President Obama reacted to the House's historic heath care reform overhaul, Sunday, encouraging the Senate to take action in the next step of passing his health care reform plan.
"For years we've been told that this couldn't be done," Obama said in a brief statement from the White House Rose Garden. "But last night the House proved different."
Obama said he was "confident" that the Senate would follow through with the legislation.
Meanwhile, Republican lawmakers reacted, Sunday, to the Democratic-controlled House's narrow passage of the bill.
"The House bill is dead on arrival in the Senate," Sen. Lindsey Graham, R-S.C. "It was a bill written by liberals for liberals."
"We are going to have a complete government takeover of our health care system faster than you can say, `this is making me sick,"' said Rep. Candice Miller, R-Mich.
Sen. Joe Lieberman, an independent from Connecticut, appeared on Fox News Sunday saying he will still fight the bill's passage.
"If the public option plan is in there, as a matter of conscience, I will not allow this bill to come to a final vote because I believe the debt can break America and send us into a recession that's worse than the one we're fighting our way out of today," he said.
House Votes Bill to Passage
Late Saturday night cheers and applause came from the floor of the U.S. House of Representatives as triumphant Democrats were able to steer measure HR 3962 - the nearly $1.1 trillion health care reform bill to passage.
The vote was 220 to 215.
Taking gavel in hand, House Speaker Nancy Pelosi announced to the chamber, "The bill is passed."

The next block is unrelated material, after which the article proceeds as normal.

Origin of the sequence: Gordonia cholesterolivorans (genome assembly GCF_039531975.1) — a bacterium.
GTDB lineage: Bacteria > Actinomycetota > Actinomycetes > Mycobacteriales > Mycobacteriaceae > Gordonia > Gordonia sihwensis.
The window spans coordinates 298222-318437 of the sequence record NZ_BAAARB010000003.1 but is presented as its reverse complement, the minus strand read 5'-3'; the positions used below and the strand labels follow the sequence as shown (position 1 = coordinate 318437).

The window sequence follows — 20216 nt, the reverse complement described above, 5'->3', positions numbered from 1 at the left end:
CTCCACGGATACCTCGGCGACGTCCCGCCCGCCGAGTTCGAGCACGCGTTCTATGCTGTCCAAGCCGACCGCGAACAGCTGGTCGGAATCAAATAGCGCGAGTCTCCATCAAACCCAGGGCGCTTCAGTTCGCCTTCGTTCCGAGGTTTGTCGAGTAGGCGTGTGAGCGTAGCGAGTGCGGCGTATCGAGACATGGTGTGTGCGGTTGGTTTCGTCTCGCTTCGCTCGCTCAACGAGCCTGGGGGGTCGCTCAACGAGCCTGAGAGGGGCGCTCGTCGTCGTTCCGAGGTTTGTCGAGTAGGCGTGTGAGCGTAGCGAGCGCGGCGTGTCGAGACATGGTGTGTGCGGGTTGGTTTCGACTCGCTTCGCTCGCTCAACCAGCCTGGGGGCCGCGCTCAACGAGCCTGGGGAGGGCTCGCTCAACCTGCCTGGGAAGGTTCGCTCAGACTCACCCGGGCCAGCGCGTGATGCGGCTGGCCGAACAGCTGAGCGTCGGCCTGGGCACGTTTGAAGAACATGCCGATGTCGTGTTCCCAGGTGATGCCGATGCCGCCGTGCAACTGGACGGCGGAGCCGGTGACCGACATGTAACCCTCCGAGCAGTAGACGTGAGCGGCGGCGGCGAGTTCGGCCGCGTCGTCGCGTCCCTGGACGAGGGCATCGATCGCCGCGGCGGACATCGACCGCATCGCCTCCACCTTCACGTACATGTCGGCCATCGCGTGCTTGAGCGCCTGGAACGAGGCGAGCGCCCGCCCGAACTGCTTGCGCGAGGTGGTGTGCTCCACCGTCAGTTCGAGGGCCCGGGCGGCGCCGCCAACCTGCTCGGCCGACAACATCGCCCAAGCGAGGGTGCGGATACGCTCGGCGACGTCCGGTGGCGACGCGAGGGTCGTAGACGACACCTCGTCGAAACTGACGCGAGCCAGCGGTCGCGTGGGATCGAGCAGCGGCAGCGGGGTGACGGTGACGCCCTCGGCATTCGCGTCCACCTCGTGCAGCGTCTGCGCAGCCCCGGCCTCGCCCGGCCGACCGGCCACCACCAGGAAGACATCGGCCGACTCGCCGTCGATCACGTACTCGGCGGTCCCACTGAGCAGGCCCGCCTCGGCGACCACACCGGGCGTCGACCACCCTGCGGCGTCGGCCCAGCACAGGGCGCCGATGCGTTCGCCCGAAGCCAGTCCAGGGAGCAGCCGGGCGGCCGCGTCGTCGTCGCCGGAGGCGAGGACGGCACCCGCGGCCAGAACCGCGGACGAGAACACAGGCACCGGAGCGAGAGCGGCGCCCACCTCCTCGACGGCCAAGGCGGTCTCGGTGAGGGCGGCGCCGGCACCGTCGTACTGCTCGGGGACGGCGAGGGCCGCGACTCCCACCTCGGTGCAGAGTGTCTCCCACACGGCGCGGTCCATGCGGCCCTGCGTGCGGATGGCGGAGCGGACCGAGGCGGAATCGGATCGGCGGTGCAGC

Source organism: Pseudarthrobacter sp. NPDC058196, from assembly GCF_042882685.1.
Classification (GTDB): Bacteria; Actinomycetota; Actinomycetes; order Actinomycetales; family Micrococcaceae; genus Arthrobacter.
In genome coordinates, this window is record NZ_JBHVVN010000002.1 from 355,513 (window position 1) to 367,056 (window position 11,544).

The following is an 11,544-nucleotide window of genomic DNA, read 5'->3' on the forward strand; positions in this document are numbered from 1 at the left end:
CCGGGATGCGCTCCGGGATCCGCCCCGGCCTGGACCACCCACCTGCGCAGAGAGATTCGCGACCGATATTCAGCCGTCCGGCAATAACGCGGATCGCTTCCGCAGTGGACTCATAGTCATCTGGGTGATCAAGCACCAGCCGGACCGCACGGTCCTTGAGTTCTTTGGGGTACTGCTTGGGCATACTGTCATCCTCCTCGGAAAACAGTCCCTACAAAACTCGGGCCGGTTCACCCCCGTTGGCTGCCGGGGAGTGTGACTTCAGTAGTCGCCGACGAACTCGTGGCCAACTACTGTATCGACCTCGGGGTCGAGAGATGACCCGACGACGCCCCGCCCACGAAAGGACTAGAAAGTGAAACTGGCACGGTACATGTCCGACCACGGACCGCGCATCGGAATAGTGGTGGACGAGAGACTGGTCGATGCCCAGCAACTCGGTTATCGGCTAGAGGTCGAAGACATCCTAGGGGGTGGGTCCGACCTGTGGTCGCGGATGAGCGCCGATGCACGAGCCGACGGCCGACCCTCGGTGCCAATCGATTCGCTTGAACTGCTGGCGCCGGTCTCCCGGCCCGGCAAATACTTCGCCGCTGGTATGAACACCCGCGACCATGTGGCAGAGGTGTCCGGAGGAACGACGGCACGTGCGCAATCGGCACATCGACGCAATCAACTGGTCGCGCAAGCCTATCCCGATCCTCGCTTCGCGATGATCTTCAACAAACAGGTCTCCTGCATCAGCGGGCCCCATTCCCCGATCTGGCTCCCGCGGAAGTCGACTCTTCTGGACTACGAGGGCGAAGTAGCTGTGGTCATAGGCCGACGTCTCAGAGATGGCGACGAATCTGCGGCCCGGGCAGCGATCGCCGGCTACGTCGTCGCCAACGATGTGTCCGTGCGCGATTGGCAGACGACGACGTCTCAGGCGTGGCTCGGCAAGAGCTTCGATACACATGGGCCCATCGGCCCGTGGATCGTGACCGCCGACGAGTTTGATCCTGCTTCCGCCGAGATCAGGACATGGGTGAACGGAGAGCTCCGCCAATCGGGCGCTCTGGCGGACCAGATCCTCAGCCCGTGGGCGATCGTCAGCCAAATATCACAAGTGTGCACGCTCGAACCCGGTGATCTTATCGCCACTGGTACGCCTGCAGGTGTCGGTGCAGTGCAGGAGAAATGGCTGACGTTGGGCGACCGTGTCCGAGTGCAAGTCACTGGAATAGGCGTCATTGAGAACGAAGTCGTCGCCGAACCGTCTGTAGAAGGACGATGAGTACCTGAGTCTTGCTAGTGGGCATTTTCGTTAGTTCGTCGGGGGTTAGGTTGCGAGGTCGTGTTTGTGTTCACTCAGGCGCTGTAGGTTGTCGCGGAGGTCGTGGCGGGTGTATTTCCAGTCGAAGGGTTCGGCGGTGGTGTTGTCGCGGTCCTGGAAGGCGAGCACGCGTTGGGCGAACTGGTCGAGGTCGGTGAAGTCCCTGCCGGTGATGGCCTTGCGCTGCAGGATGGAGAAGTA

"It provides coverage for 96 percent of Americans. It offers everyone, regardless of health or income, the peace of mind that comes from knowing they will have access to affordable health care when they need it," said Rep. John Dingell, the 83-year-old Michigan lawmaker who has introduced national health insurance in every Congress since succeeding his father in 1955.
The bill now goes to the Senate for debate.
Pro-life Lawmakers Get "No Funding for Abortion" Language
The health care overhaul moved toward a vote in the House earlier Saturday after pro-life lawmakers won a chance to include language that would clearly state that no funding for abortion and no government subsidies for plans that cover abortion would be allowed.
Democratic leaders were hopeful they could pass the bill, no matter how the abortion issue is decided.
The abortion agreement was reached at midnight Friday after hours of intense negotiations brokered by House Speaker Nancy Pelosi, D-Calif.
CBN News' David Brody is following the health care debate on The Brody File.
Democratic Reps. Bart Stupak of Michigan, Brad Ellsworth of Indiana and other pro-life lawmakers fought for and won an opportunity to put tougher restrictions in the bill during debate.
"We wish to maintain current law, which says no public funding for abortion," Stupak said.
Federal Law Prohibits Use of Federal Funds
Federal law currently prohibits the use of federal funds to pay for abortions except in cases of rape, incest or situations in which the life of the mother is in danger.
Stupak's amendment would deny abortion coverage to anyone who gets federal insurance subsidies or buys a policy from the government.
"The Stupak amendment is expected to garner significant Republican support because it is strictest possible abortion language," a top Republican on the Hill told The Brody File. "The vote on Mr. Stupak's amendment looks like it will be very close, and if it passes then the liberal Democrats will just have to swallow it if they want to pass the overall bill."
Still, Republicans were united in their opposition to the bill, using procedural delays to slow the debate.
"The American people need to understand this is about a government takeover of the whole health care system," said Rep. Paul Broun, R-Ga.